Protein role in meiosis re-evaluated by researchers
Proteins that control cell division play a far more nuanced role than researchers previously thought in the process that gives rise to reproductive cells, according to new findings by MIT biologists.
The work, reported in the April 18 issue of Cell, could help scientists understand why errors occcur so often during this process, known as meiosis. Meiotic mistakes are a leading cause of miscarriage and birth defects such as mental retardation.
Authors of the paper are Angelika Amon, MIT biology professor and Howard Hughes Medical Institute investigator, and biology graduate student Thomas Carlile.
Meiosis is a critical part of the reproductive cycle, producing reproductive cells with only one set of chromosomes (eggs and sperm in humans, spores in yeast, the organism the researchers studied).
Meiosis is more complex than the other type of cell division, mitosis, which occurs when a cell splits into two "daughter cells," each identical to the original.
Both meiosis and mitosis are controlled by proteins known as cyclin-dependent kinases (CDKs). In humans, there are 11 different types of CDKs, and in yeast, there are nine.
During mitosis, the CDKs are largely interchangeable. Until now, researchers had assumed that the same was true during meiosis.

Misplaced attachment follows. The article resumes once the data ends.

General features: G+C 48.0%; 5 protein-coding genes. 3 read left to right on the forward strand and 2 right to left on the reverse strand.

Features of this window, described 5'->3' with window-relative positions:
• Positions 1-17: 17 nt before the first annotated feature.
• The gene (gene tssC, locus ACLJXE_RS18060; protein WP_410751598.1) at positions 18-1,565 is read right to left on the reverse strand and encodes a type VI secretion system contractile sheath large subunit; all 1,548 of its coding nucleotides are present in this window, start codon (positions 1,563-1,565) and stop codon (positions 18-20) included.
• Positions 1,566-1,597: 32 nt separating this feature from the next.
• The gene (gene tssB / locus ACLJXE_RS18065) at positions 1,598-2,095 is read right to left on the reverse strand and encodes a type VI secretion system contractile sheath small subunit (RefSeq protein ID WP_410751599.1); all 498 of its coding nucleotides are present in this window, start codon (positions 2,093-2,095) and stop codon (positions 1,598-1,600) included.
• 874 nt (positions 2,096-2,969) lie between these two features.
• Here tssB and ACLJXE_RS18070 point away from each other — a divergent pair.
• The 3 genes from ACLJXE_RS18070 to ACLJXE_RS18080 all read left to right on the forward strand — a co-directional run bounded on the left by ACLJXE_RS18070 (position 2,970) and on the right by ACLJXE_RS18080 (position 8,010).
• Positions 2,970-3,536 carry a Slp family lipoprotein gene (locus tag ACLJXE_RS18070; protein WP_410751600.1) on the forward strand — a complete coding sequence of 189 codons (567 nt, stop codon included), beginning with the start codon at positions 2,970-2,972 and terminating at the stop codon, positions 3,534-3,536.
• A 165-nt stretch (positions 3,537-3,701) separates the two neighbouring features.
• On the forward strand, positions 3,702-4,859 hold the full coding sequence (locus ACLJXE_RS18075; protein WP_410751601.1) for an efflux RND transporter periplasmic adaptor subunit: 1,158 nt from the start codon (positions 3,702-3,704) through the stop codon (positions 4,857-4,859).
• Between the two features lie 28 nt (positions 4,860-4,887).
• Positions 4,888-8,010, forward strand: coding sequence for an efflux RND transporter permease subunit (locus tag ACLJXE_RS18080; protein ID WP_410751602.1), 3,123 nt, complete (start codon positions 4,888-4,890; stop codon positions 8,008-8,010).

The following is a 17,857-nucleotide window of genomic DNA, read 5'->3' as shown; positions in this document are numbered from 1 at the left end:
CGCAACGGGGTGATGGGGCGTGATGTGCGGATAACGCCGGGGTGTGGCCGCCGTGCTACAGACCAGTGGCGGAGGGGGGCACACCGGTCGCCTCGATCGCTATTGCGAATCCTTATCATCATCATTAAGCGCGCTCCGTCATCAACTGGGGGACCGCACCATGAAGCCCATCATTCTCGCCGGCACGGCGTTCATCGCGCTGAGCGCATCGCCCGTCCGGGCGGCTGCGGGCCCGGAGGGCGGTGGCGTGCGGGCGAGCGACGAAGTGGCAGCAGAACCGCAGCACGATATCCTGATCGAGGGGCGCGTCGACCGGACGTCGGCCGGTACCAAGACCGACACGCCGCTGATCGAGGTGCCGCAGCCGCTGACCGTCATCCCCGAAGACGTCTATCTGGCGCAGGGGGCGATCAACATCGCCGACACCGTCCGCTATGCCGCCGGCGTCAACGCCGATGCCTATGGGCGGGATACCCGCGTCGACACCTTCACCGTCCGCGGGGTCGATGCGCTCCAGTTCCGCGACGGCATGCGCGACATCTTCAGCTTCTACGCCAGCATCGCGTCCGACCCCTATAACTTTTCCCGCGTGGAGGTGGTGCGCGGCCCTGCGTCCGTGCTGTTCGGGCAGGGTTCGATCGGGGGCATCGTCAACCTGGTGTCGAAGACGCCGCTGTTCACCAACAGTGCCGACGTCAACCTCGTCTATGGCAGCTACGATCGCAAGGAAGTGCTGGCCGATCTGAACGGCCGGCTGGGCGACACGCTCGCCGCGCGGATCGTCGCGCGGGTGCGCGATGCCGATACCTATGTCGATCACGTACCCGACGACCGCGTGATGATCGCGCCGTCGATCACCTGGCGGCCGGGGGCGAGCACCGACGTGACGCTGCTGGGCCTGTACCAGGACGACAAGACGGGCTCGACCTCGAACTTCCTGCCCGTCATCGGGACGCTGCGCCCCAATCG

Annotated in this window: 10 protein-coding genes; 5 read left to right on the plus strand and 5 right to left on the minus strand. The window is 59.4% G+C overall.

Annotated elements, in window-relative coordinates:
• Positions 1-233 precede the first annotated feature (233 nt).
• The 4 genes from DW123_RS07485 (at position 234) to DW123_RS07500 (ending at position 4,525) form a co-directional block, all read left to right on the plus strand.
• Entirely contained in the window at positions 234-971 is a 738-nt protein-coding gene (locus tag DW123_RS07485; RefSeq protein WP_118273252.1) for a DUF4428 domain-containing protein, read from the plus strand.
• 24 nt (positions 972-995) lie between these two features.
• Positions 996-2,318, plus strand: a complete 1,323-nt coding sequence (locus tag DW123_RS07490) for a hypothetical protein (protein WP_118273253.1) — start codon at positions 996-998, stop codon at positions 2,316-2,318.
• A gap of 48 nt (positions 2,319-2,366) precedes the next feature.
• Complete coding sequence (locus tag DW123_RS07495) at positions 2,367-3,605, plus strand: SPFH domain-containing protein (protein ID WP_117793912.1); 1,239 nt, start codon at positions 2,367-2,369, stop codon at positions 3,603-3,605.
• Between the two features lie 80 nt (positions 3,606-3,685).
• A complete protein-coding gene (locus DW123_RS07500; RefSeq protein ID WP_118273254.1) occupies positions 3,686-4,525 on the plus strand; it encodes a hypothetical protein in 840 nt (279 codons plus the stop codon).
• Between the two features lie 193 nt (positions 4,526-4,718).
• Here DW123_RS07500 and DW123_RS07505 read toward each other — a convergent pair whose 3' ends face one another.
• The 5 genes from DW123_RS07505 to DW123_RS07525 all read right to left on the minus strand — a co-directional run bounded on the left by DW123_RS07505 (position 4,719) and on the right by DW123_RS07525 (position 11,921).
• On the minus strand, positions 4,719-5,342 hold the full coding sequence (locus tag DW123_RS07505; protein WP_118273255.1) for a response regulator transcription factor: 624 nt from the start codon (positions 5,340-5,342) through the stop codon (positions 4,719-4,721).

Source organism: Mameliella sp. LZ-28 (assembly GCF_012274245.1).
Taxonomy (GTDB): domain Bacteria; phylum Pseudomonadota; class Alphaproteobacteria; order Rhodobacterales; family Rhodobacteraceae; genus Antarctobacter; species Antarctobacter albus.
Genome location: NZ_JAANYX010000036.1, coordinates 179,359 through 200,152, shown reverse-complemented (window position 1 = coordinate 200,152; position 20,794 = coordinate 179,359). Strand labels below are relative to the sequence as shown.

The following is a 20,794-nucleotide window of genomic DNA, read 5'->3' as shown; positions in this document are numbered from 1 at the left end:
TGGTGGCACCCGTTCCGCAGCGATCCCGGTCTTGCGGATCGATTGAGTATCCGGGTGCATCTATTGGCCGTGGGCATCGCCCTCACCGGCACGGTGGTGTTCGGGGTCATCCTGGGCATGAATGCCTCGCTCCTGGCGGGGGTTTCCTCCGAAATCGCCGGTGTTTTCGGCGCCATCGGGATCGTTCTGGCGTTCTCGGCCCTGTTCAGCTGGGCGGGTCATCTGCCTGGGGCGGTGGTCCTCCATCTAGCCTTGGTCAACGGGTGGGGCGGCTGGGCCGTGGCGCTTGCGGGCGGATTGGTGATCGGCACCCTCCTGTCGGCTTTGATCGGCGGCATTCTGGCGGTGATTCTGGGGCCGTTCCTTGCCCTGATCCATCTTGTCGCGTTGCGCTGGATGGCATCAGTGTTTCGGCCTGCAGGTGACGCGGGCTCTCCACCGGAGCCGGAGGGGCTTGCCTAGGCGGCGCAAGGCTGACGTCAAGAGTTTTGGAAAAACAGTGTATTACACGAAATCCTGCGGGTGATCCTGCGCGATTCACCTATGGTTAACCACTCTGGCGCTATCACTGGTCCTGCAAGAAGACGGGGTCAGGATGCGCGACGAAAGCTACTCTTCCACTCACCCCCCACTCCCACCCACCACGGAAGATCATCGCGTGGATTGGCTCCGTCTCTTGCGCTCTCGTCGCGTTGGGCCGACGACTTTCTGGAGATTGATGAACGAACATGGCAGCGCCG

This study shows that different CDKs have different roles during meiosis, which occurs in two stages, meiosis I and meiosis II. The researchers found that a protein called clb1-CDK stimulates meiosis I, and clb3-CDK promotes meiosis II.
"For the first time, we're beginning to understand that maybe in mitosis it doesn't matter (which clb-CDKs are present), but when you start doing complicated things, it starts to matter which type of CDK is active and how it's regulated," said Amon.
During meiosis, chromosomes line up along the cell's equator before being pulled into one of the resulting reproductive cells. Mistakes during that process lead to an extra or missing copy of one chromosome, which results in fatal defects or mental retardation, such as Down's Syndrome.
Amon's work could help provide a foundation for understanding why such errors occur so often. (It is estimated that 10 to 15 percent of human conceptions end in miscarriage, often because the fetus has the wrong number of chromosomes.)
"You have to understand the process in detail before you can go on and find out what's wrong with it," Amon said.
Part of the reason that no one has observed these different roles for CDKs before is that it is very difficult to get yeast cells to undergo meiosis in synchrony. Amon and Carlile, lead author of the paper, developed a technique to do just that, allowing them to see the novel behavior for the first time.
Eventually the researchers hope to discover whether meiosis in humans is controlled in similar ways.